FDI in Retail: Examining Some Issues in Agricultural Products
A lot of passion has been generated in the debate on FDI in Retail on the issue of impact on agriculture. One side takes the position that this is precisely what the farmer always needed. He will get a better price for his produce, cut out the middlemen and rural prosperity will be advanced. The other side takes the stance that the MNCs will bring goods at extremely low pries from abroad undercutting the Indian farmer and throwing him out of business. Alternatively the MNCs will control the supply chain and in a monopolistic situation, offer extremely low prices to the farmer. Without any options the farmer will end up selling at a loss and eventually give up agriculture as a means to live. End result will be death of Indian agriculture.
Actually such arguments on both sides are generic in nature. By themselves they are not wrong and things could very well pan out that way (i.e. both ways). However for this to happen there are many prerequisites. Let us briefly examine some parts of this reality.
First let us remember that we are concerned with food produce. Thus cotton and jute may be agricultural produce but will not fall within the supply chain of a Retail Chain. Second, for an MNC to make any kind of impact on the source end, it will need to account for a significant share of the market. It is of course difficult to determine this share exactly. Suffice to say that – a) this will be commodity specific and b) as long as the farmer has a viable alternative to sell to, there will be no monopolistic effect.
Let us examine some of the hurdles a player MNC (or for that matter a local player) needs to cross before it can reach this level:
1. Policy Environment: Any business in the country – local or MNC will need to follow local law, rules and regulations. Thus permission for FDI cannot supersede other provisions in the country. The MNC will need to follow import regulations, pay import duty, and fulfil all statutory requirements. To list just a few:
a. Import duties – for food items are quite high. For instance for cheese, butter and ghee it is 40% Honey attracts 60% duty.
b. APMC rules – restrict the ability of any player to deal directly with a farmer.
c. Storage may be subject to Essential Commodities Act.
d. Government control on sales (releases into market) as in Sugar
All these constraints need to be dealt with by the Governments (State and Central) before any impact can be made. Here there can be no discrimination between a local player and a company with FDI.
2. Shopper Habits: The mass retail format requires purchasing behaviour which may not fit with existing Shopper Habit. For instance in (most of?) Urban India, milk is delivered at the doorstep early in the morning. How many of us will be willing to break this habit and a) go to a supermarket after 9 in the morning, or b) stock up for the following day(s)? In poultry products, 95 % of chicken are sold ‘live’ – slaughtering and butchering is at the retailer end. To dominate or even get an ‘influencable’ share in these categories, the Shopper habit must change or the retailer will need to offer a superior value to make the shopper switch.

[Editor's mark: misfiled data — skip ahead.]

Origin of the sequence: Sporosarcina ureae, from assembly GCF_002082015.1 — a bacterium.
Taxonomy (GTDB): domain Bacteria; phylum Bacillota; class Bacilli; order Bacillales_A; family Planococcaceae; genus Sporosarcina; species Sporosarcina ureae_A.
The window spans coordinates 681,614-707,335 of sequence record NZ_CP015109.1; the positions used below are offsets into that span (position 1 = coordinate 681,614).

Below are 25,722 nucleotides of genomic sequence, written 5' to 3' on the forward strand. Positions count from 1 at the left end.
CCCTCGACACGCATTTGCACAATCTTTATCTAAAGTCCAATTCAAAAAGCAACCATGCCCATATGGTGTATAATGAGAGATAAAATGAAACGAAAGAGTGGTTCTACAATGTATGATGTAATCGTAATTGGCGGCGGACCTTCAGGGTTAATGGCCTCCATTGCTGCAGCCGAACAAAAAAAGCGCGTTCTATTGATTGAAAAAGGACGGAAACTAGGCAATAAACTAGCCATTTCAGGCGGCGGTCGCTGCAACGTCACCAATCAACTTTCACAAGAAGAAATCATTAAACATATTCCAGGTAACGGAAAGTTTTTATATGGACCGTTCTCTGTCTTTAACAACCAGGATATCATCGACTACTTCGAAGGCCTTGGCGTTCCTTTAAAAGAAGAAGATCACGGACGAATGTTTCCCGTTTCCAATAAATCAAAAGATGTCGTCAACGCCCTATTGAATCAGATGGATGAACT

3. Uniqueness of Food Basket: To use an example, India is the world’s largest producer of pulses accounting for 27-28 % of world production. But it is also the world’s largest Consumer, and the largest importer! Indeed Shortfalls are imported, but the uniqueness and variety consumed by Indians means there are simply not that many sources. For example Canada produces chana but not tur. Burma is a major supplier. An international retailer seeking to dominate pulses economy cannot simply plug in to their sourcing system and undercut Indian farmers. It will need to develop new sourcing infrastructure and may end up doing most of it from within India.
4. Competitiveness of local production: In many agricultural products India is a significant as well as competitive producer. India is the no 1 producer of Pulses and Milk, no 2 in Wheat, Rice, Groundnuts, Potatoes, Onion and Sugarcane. It is also the third largest producer of Eggs (Source: Ministry of Agriculture). In many of these it is also competitive. Other than edible oils where India is quite dependent on imported palm oil, in no major item of daily consumption India can be easily undercut with imports. A retailer seeking to bypass the Indian farmer will need to develop and use sources that can ‘beat’ him in price!
5. Cost of current supply chain: Many commentators have used the argument of multiple layers in the current system increasing total cost of the channel. This is certainly true for some product categories but is not universal. Using two of the examples covered earlier – 1) Processed milk is delivered by the manufacturer to kiosks and street-corner redistribution centres in a single operation. From there it is delivered to homes. Currently we in Chennai pay Re. 1.00 per litre for this last mile service or a mark-up of 4.3%! In the case of unprocessed milk, there is often no middleman! 2) Margin between the farm gate price for broilers and the price paid by the consumer is estimated at about 20 to 25 percent. To reach the position of controlling the supply chain, a retailer needs to achieve lower cost or add value through other means – commodity-wise, as we saw that the dynamics in each commodity can be different
As long as the buying organisation is unable to cross these hurdles, it will be difficult for it to make a monopolistic impact on the supplying system. Just as it may be difficult for them to replace current systems easily, they may well end up playing too marginal a role to have an impact on the wellbeing of the farmer! Unless of course there are significant, lasting systemic changes!